This is what I mean by complexity and nuance. We have to be able to admit there are things we don’t know and may never know while simultaneously advocating for change so that, in the future, our political candidates can be held to a higher standard. As Americans, we are truly terrible at Not Knowing, though. There are folks who will SWEAR ON THEIR GRANDMA’S GRAVE that Joe Biden assaulted Tara Reade, and there are folks who will SWEAR ON THEIR GRANDMA’S GRAVE that Tara Reade is a money-grubbing attention seeker and a lying liar who lies. We don’t have to do that. We don’t have to pick. But we do have to sit with the discomfort of Not Knowing. 

Besides those big issues with Biden’s candidacy, there are other imperfections. Depending on where you fall on the political spectrum, he’s not progressive enough. Or he’s too progressive. He’s the most progressive candidate to ever run for the presidency. Or he’s a moderate shill who’s conservative in disguise. He’s well spoken until he commits huge gaffes. And he has to overcome the bumbling idiot Uncle Joe image. Like I said, imperfect. 

But also, Joe Biden is a good candidate. A solid, steady, capable, experienced candidate ready to lead America to a better future. 

He has, quite literally, dedicated his entire life to public service and he stayed the course for the people he represented even when struck with unimaginable personal tragedy. By all accounts, the early loss of his wife and daughter just before taking his senate seat for the first time, shaped the rest of his public life. Instead of embracing bitterness and despair, he became compassionate and sympathetic to the plights of others. Including when no one is looking

There is little I long for more than to have compassion back in the White House. And Joe Biden brings that with him, allowing it to shape his policy goals for improving access to healthcare, bolstering public education, and increasing equity for folks who are in desperate need of change. 

Joe Biden is for criminal justice reform and the elimination of private, for-profit prisons.

Joe Biden supports families and is for paid sick leave; the need for which we understand during the COVID era better than we ever did before.

Joe Biden wants to reform student debt, invest in public education instead of striping it, and boost teachers’ wages.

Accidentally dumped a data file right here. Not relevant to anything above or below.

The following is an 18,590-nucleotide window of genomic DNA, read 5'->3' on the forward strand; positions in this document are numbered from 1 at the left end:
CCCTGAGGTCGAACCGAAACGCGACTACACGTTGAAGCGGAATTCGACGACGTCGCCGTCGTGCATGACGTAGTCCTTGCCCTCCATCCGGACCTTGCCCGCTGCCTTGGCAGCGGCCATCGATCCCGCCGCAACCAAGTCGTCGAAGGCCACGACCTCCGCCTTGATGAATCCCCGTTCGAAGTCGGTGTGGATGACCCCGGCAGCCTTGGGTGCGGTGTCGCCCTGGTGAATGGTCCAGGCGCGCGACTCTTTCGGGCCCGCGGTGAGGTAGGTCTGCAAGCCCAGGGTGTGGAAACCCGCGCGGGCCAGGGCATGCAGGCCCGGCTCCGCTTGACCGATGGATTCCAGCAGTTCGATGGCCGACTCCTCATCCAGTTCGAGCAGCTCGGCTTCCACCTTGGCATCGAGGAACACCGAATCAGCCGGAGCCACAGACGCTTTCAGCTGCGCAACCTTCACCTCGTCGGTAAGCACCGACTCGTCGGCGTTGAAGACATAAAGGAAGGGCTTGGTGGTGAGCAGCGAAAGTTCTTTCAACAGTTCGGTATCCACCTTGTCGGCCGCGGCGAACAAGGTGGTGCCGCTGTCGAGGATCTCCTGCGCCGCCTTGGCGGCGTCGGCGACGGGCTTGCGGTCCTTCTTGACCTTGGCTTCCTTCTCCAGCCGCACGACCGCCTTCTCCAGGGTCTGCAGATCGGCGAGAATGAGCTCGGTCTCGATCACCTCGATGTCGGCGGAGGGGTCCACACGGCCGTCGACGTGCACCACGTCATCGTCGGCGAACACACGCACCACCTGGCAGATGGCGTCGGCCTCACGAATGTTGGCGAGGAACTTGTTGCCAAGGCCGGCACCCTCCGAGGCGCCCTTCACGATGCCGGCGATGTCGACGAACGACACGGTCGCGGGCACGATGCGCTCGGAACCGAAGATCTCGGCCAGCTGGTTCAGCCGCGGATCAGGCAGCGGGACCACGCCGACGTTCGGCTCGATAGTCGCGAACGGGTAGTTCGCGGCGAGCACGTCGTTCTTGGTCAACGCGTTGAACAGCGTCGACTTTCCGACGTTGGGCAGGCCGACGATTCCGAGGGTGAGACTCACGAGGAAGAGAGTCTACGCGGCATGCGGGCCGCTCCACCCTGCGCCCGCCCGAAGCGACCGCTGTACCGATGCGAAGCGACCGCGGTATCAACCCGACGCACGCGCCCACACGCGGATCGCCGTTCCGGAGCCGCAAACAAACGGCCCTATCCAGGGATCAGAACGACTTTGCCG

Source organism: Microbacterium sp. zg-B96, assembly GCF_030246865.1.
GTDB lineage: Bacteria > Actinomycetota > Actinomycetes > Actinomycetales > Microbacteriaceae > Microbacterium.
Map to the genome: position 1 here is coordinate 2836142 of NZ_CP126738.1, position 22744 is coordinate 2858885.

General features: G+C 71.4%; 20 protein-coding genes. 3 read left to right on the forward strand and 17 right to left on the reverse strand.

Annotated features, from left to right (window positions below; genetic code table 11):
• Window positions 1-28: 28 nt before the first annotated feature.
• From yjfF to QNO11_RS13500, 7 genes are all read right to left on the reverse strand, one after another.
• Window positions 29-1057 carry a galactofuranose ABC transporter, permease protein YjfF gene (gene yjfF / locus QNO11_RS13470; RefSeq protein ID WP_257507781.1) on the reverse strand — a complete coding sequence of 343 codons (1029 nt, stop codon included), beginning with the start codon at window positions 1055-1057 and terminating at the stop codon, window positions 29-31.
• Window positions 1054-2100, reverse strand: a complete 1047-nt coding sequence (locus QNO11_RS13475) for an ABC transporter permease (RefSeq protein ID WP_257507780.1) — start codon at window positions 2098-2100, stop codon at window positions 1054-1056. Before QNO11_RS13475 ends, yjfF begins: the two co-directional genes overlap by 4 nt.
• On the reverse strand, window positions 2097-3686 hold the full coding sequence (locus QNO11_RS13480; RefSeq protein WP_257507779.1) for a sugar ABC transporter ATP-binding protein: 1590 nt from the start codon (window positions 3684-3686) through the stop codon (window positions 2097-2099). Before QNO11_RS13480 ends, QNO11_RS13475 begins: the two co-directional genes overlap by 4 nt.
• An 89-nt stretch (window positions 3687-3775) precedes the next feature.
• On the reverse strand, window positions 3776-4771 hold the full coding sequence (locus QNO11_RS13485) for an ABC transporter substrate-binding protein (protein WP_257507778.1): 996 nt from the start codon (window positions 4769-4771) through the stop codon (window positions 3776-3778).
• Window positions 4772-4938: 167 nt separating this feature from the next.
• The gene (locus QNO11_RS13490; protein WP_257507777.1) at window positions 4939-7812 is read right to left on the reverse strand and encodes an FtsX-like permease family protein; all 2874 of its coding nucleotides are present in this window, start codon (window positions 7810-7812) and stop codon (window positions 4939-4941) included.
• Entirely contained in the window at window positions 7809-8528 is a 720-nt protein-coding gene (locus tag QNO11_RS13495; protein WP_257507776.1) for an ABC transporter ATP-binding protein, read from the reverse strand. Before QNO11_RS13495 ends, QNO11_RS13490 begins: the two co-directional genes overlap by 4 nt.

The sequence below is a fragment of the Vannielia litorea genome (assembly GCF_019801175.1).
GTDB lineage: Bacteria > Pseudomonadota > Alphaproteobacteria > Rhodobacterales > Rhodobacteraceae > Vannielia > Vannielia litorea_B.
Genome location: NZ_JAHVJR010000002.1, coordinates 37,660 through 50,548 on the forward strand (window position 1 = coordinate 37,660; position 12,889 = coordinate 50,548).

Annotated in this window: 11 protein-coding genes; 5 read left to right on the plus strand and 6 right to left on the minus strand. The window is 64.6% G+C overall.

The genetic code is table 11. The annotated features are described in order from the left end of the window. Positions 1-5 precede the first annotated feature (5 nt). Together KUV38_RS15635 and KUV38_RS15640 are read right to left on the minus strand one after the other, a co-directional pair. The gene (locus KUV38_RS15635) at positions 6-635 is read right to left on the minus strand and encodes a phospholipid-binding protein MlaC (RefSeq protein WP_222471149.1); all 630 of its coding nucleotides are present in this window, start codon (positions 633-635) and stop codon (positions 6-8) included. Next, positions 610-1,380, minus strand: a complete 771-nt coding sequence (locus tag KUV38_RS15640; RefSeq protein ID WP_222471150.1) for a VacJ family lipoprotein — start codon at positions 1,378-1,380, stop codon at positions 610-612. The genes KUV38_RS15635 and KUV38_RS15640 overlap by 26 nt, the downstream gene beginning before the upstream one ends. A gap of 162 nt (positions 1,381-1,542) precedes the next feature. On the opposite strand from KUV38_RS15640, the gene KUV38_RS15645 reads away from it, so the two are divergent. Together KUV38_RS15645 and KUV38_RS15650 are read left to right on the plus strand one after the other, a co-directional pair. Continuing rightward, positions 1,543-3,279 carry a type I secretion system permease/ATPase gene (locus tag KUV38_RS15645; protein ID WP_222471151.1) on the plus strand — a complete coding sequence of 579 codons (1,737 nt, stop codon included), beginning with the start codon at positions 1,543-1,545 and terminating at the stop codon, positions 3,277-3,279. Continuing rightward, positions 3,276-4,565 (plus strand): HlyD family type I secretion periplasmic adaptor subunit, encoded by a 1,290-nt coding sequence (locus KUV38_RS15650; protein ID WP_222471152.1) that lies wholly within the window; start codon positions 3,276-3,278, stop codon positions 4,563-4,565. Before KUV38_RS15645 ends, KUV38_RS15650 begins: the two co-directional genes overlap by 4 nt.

Joe Biden wants to limit campaign finance spending to level the playing field so not just the wealthy are elected.

Joe Biden believes in science and will listen to peer-reviewed research and recommendations to combat coronavirus and climate change.

Joe Biden wants to reform immigration, preventing the illegal entry of criminals, creating a path to citizenship for Dreamers, and treating asylum seekers and refugees with care and compassion.

Joe Biden understands we have an enormous fight ahead of us to battle COVID, keep our people safe, and recover the economy. 

The list, frankly, goes on and on and on. Plans for our future. Plans for justice. Plans that don’t leave people behind. The contrast to the current president who hasn’t bothered to update his platform from four years ago — a platform that benefits the wealthy at the expense of the vulnerable, a platform that doesn’t speak to our current situation in an ever-expanding pandemic crisis — is stark. 

And Joe Biden selected a qualified, outspoken woman of color — someone who’s disagreed with him and challenged him in public on multiple occasions — to run alongside him.

Kamala Harris is an imperfect candidate. She wasn’t my top pick because of her complicated history with criminal justice reform and police brutality. To be clear, she did some excellent work as a prosecutor, district attorney, and eventually Attorney General in California, but at the same time, some of her positions weren’t equitable or just. Yes, she’s evolved on these issues, and I do favor candidates who are willing to change and grow (“when you know better, do better”), but we’re also living during a time in U.S. history when it’s wise to take a deep and thorough look at every leader’s record in this regard. I’d be remiss to fail to acknowledge this.

And Kamala Harris is a good candidate.

She’s experienced. She’s capable. She’s articulate. She’s willing to learn and to do better. 

And it matters that she’s a woman. It matters that she’s the first woman of color on a major party ticket. It matters that she’s Black and Asian American. It matters that my children of color, including the girls, can see themselves represented on a presidential ticket. It matters that I am represented on a presidential ticket.